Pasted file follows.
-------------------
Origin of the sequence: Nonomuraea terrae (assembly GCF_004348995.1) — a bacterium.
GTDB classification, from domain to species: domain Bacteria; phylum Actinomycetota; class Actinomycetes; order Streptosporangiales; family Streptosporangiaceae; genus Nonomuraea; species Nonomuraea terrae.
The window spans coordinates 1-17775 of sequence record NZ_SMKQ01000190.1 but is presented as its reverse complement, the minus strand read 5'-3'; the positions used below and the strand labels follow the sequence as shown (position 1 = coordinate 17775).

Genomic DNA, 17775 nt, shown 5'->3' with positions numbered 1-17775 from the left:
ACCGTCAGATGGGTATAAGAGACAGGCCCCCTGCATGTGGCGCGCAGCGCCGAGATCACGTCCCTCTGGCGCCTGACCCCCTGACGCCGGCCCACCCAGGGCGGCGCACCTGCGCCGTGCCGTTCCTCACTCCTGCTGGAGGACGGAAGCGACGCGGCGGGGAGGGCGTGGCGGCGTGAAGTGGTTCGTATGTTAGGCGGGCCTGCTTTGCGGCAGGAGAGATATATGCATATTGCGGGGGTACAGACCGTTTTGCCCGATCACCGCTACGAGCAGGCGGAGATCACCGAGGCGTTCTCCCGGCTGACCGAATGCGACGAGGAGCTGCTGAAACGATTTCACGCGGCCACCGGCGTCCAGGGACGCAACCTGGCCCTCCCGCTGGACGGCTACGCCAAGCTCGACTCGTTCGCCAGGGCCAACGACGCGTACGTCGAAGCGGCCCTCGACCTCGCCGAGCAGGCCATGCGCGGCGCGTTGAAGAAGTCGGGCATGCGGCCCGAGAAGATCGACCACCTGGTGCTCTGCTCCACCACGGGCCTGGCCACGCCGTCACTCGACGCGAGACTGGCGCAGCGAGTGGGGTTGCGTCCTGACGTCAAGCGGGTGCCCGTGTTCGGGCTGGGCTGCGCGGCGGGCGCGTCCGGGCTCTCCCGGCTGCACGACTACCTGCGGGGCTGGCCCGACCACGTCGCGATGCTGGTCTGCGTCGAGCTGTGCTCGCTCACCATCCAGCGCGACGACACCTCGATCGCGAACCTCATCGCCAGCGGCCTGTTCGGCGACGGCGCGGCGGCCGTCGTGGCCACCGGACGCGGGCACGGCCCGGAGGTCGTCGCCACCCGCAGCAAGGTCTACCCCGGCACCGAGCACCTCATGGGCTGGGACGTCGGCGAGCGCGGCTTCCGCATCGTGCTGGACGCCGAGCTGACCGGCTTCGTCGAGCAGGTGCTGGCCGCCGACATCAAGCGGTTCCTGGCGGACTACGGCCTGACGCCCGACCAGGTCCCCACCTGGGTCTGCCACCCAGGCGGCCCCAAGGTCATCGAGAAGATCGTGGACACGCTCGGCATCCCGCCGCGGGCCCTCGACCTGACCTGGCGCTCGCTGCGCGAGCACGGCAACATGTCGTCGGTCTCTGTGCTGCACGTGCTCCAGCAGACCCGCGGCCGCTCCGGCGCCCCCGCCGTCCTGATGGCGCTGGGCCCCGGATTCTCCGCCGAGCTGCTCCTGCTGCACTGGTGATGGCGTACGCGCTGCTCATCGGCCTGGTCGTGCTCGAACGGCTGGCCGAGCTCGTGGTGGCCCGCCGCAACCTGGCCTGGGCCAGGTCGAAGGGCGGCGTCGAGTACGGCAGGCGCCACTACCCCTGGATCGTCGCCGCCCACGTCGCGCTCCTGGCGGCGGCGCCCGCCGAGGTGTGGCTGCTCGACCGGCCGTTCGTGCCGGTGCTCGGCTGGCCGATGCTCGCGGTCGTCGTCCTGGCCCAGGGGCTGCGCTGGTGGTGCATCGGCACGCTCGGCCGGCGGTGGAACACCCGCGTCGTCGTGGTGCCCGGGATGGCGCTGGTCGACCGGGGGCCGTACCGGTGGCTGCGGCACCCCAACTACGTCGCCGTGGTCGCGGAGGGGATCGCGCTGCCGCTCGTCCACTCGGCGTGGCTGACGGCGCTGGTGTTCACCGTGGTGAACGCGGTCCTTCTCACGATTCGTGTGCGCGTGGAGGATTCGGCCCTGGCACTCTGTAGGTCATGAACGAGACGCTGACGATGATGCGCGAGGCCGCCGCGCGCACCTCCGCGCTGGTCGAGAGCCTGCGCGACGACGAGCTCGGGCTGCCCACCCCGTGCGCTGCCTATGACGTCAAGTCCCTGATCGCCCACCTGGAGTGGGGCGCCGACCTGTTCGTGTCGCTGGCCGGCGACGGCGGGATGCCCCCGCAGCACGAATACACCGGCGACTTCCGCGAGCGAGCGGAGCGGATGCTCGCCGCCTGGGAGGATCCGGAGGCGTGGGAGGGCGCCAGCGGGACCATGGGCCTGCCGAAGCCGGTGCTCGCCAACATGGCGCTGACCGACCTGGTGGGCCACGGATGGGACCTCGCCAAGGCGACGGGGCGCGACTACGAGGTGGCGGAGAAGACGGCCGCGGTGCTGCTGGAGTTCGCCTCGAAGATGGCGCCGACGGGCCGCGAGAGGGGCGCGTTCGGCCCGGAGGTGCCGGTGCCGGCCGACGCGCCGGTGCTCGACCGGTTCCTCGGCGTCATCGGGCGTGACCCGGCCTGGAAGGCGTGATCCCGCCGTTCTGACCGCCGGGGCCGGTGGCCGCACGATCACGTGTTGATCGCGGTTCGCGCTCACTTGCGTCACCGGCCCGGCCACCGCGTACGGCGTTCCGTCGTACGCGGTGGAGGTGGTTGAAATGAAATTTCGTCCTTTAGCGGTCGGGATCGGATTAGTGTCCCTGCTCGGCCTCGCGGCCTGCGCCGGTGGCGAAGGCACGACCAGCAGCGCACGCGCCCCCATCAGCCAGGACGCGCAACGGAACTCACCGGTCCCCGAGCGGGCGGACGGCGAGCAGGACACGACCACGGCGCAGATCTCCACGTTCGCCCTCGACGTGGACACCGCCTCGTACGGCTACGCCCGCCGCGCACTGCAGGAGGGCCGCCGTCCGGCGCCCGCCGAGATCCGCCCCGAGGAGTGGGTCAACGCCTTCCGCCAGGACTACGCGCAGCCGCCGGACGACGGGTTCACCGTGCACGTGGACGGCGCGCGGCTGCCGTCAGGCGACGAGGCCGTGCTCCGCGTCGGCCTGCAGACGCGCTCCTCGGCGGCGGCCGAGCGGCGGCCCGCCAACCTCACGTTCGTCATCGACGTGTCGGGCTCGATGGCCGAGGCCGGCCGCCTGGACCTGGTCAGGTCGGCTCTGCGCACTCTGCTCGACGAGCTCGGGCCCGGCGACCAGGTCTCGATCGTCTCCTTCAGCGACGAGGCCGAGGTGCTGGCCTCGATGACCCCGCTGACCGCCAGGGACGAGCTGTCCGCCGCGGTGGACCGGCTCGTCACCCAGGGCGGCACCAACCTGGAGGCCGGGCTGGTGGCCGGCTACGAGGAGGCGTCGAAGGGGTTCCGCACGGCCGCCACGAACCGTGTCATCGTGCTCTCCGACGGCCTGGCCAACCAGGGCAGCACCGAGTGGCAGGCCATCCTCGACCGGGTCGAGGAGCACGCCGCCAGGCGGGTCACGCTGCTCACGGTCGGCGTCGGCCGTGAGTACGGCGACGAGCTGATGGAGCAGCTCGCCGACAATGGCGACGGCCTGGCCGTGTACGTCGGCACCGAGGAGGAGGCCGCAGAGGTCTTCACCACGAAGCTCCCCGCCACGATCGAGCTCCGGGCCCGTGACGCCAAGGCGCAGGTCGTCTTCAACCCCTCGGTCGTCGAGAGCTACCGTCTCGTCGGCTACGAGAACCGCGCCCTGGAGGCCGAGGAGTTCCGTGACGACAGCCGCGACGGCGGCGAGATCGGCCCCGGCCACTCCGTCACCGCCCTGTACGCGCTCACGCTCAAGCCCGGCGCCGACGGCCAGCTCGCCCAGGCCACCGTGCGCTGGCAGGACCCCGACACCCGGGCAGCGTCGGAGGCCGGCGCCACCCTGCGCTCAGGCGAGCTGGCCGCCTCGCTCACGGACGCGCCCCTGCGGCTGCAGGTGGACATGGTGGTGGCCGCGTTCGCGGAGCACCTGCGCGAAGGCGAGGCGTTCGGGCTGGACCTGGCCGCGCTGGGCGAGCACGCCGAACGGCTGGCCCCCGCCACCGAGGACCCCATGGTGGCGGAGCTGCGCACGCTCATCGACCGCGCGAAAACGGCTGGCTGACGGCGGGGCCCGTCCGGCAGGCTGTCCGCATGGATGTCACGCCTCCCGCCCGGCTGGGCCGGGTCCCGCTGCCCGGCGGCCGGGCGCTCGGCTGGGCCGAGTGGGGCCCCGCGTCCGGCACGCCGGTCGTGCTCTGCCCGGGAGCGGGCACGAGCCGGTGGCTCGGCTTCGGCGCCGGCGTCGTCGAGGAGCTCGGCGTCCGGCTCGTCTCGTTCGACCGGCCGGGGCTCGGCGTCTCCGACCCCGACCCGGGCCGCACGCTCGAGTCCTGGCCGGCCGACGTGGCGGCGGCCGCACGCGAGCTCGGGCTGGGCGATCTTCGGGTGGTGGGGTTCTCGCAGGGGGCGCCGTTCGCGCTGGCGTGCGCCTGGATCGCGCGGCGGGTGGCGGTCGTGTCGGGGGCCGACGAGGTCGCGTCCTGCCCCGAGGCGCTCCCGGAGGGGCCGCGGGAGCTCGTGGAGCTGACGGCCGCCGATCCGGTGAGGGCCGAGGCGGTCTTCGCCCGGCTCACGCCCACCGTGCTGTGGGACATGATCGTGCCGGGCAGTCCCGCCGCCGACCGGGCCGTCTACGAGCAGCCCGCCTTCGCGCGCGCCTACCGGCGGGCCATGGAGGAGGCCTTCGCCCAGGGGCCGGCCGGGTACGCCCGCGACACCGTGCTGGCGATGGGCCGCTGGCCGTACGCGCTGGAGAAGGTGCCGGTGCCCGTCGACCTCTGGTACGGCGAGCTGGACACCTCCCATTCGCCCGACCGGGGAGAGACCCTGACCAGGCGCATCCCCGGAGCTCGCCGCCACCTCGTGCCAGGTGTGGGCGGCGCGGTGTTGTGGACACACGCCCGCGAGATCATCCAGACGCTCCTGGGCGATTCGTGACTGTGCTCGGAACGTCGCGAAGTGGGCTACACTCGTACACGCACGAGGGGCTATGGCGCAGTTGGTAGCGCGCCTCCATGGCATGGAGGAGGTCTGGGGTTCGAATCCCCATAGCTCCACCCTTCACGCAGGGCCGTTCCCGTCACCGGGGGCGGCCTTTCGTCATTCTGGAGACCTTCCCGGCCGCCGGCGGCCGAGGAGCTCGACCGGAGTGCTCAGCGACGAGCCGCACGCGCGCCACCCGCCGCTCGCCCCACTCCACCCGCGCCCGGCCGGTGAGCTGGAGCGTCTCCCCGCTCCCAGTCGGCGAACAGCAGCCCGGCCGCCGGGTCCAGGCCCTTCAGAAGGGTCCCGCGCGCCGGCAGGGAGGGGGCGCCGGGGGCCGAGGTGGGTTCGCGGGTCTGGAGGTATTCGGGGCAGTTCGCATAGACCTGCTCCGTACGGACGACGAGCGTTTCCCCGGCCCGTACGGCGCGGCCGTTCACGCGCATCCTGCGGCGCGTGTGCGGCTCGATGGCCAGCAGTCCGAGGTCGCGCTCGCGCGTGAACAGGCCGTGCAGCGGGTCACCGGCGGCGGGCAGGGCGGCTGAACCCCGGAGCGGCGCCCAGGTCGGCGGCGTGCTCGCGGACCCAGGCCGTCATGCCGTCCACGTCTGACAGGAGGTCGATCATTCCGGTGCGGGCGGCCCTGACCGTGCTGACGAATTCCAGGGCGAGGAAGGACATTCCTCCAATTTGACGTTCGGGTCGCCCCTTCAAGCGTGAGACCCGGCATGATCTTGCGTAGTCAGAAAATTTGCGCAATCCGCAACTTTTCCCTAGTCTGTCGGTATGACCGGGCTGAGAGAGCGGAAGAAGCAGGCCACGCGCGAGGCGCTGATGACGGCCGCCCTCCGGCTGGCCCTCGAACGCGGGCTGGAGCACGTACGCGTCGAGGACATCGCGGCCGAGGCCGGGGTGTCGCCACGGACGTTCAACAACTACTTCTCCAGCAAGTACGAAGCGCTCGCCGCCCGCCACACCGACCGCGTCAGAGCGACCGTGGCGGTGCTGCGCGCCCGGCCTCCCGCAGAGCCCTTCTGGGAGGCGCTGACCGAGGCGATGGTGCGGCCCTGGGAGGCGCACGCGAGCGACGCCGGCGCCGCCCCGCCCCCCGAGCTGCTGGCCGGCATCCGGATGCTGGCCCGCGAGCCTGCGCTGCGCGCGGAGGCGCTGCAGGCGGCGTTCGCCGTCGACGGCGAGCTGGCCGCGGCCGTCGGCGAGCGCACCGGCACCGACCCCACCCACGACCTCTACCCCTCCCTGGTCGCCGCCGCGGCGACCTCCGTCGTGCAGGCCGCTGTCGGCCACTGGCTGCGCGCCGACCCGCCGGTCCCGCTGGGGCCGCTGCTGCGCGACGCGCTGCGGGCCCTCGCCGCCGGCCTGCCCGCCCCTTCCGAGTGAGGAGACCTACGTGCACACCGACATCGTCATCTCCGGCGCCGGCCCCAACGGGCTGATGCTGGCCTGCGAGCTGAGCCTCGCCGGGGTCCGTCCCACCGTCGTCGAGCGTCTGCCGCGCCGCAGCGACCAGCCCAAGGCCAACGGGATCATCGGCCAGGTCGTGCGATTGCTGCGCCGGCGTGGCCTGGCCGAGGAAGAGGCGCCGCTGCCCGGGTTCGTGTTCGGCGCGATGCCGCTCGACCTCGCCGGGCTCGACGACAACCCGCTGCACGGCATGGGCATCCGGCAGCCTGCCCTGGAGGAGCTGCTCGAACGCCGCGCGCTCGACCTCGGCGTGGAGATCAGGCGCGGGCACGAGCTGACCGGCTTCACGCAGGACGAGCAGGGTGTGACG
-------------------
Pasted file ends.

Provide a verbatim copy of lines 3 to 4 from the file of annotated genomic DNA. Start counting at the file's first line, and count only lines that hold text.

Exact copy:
The window spans coordinates 1-17775 of sequence record NZ_SMKQ01000190.1 but is presented as its reverse complement, the minus strand read 5'-3'; the positions used below and the strand labels follow the sequence as shown (position 1 = coordinate 17775).

Genomic DNA, 17775 nt, shown 5'->3' with positions numbered 1-17775 from the left: